Watch Us Change Us helps Binghamton-area youth learn life skills


Kashif Summers of Endicott is ensuring that every child in need gets a free haircut just in time for back to school.

He has helped kids get involved in free football clinics, art and music programs.

And he even helped their parents find accommodation if they needed it.

These are just a few of the many projects Summers works on each year through the nonprofit organization he founded and continues to lead: Watch Us Change Us. to educate, advocate and help local youth learn life skills to become productive members of the community, according to the group’s mission statement.

“All we do is basically raise the kids and let them know someone cares,” Summers said.

Originally from Endicott who still lives there, Summers grew up as the eldest of 12 children. His family often struggled to make ends meet.

“I was one of those kids who had holes in my shoes,” he said.

Being the big brother to his younger siblings has given him a better understanding of children and what they need to be successful.

“I’ve always taken care of children all my life,” he said.

That’s why he started working with children as an adult. He is now the Community Schools Coordinator for George F. Johnson Elementary School in Union-Endicott.

His work with children inspired him to do more for them and led him to found Watch Us Change Us.

“I grew up here. I know everyone here,” he said. “When people need help, they contact me.”

If Summers can’t help a kid with something, he can always find someone who can. For example, he has a friend who runs soccer clinics for kids. Another source of help is the organization’s four-person board of directors who also work tirelessly to help children, Summers said.

“It’s not just me,” he said of the organization’s work.

Kashif Summers and one of hundreds of children who have been helped by the non-profit organization he founded and leads: Watch Us Change Us.

The organization works to boost children’s self-esteem, teaches them to respect adults and encourages them to study hard in school and explore their talents and interests, he said.

“Watching us change ourselves is all about being motivated,” he said. “I like helping people, but they have to be motivated.”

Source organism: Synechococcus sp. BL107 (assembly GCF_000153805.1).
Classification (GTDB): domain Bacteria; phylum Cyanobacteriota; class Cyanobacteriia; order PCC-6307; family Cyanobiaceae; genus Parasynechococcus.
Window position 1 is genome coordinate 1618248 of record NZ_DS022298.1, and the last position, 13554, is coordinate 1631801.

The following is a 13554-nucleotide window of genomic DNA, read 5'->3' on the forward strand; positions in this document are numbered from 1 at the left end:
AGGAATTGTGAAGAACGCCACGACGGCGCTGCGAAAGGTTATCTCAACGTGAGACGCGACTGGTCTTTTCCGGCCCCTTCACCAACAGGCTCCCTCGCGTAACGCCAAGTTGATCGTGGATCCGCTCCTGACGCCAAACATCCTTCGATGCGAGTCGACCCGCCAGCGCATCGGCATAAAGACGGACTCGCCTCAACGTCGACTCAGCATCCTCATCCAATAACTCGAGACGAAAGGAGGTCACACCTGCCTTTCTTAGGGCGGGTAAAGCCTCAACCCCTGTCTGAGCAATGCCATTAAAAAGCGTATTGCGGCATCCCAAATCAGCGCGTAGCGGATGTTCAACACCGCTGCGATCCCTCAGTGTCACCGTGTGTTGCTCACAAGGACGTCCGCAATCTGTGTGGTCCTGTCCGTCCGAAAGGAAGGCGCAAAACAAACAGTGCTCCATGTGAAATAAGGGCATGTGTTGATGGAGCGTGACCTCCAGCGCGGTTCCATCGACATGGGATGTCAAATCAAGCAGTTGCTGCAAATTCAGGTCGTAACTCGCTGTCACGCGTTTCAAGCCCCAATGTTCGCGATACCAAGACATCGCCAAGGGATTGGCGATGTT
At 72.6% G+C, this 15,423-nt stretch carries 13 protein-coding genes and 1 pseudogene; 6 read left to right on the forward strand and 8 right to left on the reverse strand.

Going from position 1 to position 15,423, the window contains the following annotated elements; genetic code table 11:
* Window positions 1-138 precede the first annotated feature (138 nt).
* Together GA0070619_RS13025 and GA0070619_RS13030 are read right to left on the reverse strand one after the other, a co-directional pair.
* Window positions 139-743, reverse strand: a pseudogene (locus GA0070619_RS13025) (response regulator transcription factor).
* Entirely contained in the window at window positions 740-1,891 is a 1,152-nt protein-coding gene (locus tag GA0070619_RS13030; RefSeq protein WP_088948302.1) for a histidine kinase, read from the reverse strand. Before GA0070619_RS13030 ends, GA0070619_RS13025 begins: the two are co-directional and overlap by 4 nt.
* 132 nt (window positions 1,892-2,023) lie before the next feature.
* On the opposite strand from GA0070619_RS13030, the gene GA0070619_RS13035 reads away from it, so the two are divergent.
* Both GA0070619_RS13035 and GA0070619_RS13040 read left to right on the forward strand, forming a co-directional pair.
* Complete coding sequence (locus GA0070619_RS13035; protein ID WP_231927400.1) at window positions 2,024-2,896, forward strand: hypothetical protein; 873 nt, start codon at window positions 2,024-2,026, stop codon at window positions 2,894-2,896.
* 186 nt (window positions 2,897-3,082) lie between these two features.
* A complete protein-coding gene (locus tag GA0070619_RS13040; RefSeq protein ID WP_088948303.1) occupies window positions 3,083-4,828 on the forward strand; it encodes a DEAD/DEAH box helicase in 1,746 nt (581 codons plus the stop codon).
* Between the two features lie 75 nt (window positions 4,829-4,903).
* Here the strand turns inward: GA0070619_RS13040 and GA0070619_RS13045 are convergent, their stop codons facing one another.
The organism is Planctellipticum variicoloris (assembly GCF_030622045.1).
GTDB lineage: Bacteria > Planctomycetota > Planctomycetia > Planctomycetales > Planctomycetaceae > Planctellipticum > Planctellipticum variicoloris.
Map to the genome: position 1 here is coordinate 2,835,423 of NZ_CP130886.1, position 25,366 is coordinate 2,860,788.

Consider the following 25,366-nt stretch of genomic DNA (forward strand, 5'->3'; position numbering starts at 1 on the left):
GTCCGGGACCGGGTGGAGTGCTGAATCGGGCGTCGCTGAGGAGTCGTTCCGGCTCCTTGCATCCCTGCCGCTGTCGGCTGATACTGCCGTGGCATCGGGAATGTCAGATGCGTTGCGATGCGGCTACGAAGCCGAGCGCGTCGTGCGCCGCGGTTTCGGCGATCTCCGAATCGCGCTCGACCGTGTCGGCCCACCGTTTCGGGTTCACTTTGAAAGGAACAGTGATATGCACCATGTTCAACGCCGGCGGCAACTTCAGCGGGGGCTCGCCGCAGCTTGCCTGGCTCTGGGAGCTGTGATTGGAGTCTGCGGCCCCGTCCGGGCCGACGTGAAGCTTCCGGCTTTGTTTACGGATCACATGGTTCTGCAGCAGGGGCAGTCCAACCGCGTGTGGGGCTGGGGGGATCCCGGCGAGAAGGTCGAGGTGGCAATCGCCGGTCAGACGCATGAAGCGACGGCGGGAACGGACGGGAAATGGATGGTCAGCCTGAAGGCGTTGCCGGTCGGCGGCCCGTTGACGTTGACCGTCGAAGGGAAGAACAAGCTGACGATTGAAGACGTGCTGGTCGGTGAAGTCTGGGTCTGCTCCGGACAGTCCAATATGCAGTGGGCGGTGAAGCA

The group tries to teach young people about jobs and career paths they might not have thought of. For example, a child who likes to cook will learn to open his own bakery. A teenager who loves basketball is encouraged to pursue a career in sports medicine if he can’t make the NBA. A teenager learning the electrician trade at BOCES is encouraged to open his own electrician business, Summers said.

“Now broaden your horizons. Take it to another level,” he said. “A lot of times people don’t take the time to show kids different things.”

While Summers dedicates many evenings and weekends to Watch Us Change Us, he has no intention of slowing down.

“I’m all about unity in the community,” he said. “When no one else cares, Watch Us Change Us is there.”

Kashif Summers

Domicile and birthplace: Endicott.

Career: Community Schools Coordinator at George F. Johnson Elementary School in the Union-Endicott Central School District. Also works part-time at the Southern Tier Community Center.

Family: Three children.

How to help: Watch Us Change Us is seeking donations, volunteers, disc jockeys, cooks and other helpers to work on its eighth annual Unity in the Community Barbeque scheduled for August 27 in Highland Park. The BBQ includes free food, haircuts for the kids, a bouncy house and a voting booth to teach kids to vote. For help, find the group on Facebook under Watch Us Change Us or call or text Kashif Summers at 607-235-4057.

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